Tom Noble, who manages Tygers of Pan Tang now, used to work on the Bedrock BBC North East radio programme during the 70s and 80s, he worked alongside Graeme Thomson. They managed a band I was in with Phil Caffrey called The Lions Share and then Caffrey. We got a publishing deal on the back of that band.
Graeme’s brother Steve, was engineer at Impulse Studio in those days and he recorded four songs on a Southbound demo. Actually, he released them on Cherry Red label not long ago. We also recorded at Linx studio in Newcastle.
In hindsight if we had more of our heads screwed on and business focused it might have been different, but we were just having a good time spending most of our money on brown ale and curries after gigs in the restaurants on Ocean Road in South Shields.
Looking back to those times we just took it in our stride and loved being with our mate’s playing music. You know Southbound never really fell out, we might have had an argument here or there but no, we were all good mates having a lad’s night out and getting paid for it.
After Southbound I teamed up with Phil Caffrey in a song writing partnership, we had a publishing deal with Axis music which was a subsidiary of EMI. We used to write songs and go down to London and record them. We were signed and managed by a guy called Nigel Thomas.
Nigel also managed the Heavy Metal band Saxon, Joe Cocker and Kiki Dee who recorded one of our songs and put it out as a single. This went on one of Kiki’s albums, Angel Eyes, with the likes of Dave Stewart and Daryl Hall, it was just nice to get our names to something like that. Nigel also managed Keith Emerson and Lynsey De Paul so we did some work with them.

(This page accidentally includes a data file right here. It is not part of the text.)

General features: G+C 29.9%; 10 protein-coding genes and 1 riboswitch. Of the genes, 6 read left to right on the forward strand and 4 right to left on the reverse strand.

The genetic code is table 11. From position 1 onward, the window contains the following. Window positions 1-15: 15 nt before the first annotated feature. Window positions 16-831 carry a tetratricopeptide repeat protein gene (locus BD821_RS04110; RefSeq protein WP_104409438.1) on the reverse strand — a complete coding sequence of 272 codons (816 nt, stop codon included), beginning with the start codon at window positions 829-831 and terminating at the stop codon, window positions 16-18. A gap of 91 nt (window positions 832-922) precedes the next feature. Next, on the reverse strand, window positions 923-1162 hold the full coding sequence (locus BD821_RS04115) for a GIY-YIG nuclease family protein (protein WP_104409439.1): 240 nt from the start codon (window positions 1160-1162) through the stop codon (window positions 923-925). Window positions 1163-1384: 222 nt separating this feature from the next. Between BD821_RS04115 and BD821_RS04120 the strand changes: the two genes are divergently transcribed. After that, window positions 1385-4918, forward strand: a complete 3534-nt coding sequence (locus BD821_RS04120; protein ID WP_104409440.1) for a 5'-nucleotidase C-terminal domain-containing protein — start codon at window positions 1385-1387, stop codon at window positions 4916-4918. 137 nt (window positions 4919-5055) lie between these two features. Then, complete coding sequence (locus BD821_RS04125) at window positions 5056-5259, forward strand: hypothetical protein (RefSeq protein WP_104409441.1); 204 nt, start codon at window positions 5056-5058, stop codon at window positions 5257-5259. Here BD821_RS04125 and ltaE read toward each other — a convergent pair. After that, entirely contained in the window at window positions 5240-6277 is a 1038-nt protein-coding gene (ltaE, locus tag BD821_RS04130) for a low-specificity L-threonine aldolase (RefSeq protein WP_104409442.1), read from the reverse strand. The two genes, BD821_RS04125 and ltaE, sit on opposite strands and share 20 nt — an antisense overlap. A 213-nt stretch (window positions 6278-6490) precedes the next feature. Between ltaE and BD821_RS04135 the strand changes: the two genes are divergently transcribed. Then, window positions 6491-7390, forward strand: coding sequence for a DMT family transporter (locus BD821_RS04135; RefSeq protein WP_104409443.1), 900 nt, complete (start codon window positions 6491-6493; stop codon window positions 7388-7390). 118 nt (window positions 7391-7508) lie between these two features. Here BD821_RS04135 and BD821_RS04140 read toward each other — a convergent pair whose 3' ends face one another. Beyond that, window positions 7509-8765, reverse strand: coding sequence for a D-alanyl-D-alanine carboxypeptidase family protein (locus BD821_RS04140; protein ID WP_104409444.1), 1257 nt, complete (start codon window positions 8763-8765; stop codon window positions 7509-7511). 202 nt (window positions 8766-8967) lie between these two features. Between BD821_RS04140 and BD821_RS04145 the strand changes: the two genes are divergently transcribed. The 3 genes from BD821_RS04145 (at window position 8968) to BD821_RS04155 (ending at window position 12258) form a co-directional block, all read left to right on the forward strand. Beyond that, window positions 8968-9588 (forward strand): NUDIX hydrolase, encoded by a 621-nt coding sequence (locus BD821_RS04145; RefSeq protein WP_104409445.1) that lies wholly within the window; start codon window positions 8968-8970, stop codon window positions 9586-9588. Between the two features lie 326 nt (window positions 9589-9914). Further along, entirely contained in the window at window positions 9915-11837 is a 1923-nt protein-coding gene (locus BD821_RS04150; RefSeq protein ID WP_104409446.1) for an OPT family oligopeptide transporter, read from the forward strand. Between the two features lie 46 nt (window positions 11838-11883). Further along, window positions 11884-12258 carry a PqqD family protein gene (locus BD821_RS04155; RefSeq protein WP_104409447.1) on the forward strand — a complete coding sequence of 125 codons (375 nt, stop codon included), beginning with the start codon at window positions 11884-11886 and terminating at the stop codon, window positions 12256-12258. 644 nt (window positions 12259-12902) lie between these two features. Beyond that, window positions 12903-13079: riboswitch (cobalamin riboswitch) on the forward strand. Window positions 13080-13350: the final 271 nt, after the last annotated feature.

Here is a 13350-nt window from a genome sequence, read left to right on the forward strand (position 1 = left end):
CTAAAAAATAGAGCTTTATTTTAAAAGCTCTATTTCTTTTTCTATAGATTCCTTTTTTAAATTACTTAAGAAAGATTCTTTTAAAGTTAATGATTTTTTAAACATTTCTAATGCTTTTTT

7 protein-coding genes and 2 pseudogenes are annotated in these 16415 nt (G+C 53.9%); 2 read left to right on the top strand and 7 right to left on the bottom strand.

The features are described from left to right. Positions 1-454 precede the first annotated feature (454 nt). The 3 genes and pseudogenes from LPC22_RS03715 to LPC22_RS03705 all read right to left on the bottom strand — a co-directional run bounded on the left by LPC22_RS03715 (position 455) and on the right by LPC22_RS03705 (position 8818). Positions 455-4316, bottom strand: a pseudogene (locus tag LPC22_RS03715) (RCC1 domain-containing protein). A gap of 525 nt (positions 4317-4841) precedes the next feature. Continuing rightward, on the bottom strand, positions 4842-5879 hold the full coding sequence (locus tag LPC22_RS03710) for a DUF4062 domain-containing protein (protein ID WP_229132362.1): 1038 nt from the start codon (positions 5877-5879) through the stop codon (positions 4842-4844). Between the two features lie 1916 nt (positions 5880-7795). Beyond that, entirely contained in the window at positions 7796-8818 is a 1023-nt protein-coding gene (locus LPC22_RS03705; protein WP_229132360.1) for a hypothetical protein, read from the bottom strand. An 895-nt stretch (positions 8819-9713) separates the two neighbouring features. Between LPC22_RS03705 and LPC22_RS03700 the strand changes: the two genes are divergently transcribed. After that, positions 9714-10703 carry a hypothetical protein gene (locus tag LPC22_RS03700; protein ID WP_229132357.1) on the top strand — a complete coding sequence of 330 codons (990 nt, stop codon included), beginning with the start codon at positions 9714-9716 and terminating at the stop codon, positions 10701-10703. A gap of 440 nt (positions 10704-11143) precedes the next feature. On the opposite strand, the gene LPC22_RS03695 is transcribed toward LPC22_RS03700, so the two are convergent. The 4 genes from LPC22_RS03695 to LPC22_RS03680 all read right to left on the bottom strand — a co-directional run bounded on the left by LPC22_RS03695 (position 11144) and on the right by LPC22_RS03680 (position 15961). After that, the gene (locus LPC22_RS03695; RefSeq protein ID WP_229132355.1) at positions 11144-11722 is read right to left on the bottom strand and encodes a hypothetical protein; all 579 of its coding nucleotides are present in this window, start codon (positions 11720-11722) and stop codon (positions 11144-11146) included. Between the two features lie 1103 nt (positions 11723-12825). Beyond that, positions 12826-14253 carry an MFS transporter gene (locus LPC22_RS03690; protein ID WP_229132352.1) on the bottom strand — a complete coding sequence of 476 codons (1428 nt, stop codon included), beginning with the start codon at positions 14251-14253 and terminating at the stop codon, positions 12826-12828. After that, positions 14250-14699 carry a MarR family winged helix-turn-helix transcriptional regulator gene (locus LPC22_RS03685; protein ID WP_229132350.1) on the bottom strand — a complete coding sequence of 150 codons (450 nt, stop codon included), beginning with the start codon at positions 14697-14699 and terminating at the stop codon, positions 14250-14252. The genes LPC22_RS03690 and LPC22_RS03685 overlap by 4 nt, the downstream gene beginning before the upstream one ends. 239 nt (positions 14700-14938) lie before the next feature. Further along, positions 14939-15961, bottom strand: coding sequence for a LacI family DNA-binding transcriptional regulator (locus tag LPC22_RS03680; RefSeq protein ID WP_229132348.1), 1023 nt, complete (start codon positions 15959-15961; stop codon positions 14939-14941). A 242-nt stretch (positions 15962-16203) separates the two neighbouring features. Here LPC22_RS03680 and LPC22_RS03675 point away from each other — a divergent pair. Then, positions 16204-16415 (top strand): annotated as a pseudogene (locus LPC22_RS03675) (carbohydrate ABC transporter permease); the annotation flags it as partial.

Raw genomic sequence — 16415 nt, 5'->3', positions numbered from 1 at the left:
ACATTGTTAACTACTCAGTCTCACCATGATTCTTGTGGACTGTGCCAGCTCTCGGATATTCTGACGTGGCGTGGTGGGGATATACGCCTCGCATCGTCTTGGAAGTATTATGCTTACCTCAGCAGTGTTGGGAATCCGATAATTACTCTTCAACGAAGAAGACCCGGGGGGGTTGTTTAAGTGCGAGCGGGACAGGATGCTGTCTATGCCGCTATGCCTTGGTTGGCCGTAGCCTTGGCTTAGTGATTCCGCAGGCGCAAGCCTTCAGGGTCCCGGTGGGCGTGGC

It was late 80s when Saxon were recording a new album at Hook End Manor Studio in Berkshire, which had been Dave Gilmour’s house. It was a residential studio with horse stables in the grounds, a great facility, we were down there about a week. The Saxon lads were great.
Def Leppard had a huge album at the time (Hysteria, released 1987) with big sounds and plenty vocals on. The Saxon album (Destiny, released 1988) was nearly finished they just wanted to experiment with block harmonies using four male voices.
Through our manager Nigel Thomas, Phil Caffrey and I got the job, we got paid the session fee. There was another guy managed by Nigel called Steve Mann, who now plays with the Michael Schenker group.
We were waiting in the studio for the fourth male vocalist when in walked an old Sunderland friend of mine – Dave Taggart. I said ‘what you doing here?’ he said ‘what you doing here?’! I couldn’t believe it. Just a massive coincidence.
(Formerly in Danceclass, Dave now plays in the Belinda Carlisle band. An interview with Dave features on this site – Music Still Matters, 15th April 2018).
Dave told me that Stephan Galphas produced the album by Sunderland band Well, Well, Well and he had recorded some backing vocals on it. Stephan’s next project was producing the Saxon album and he asked him to come down and put some backing vocals on Destiny.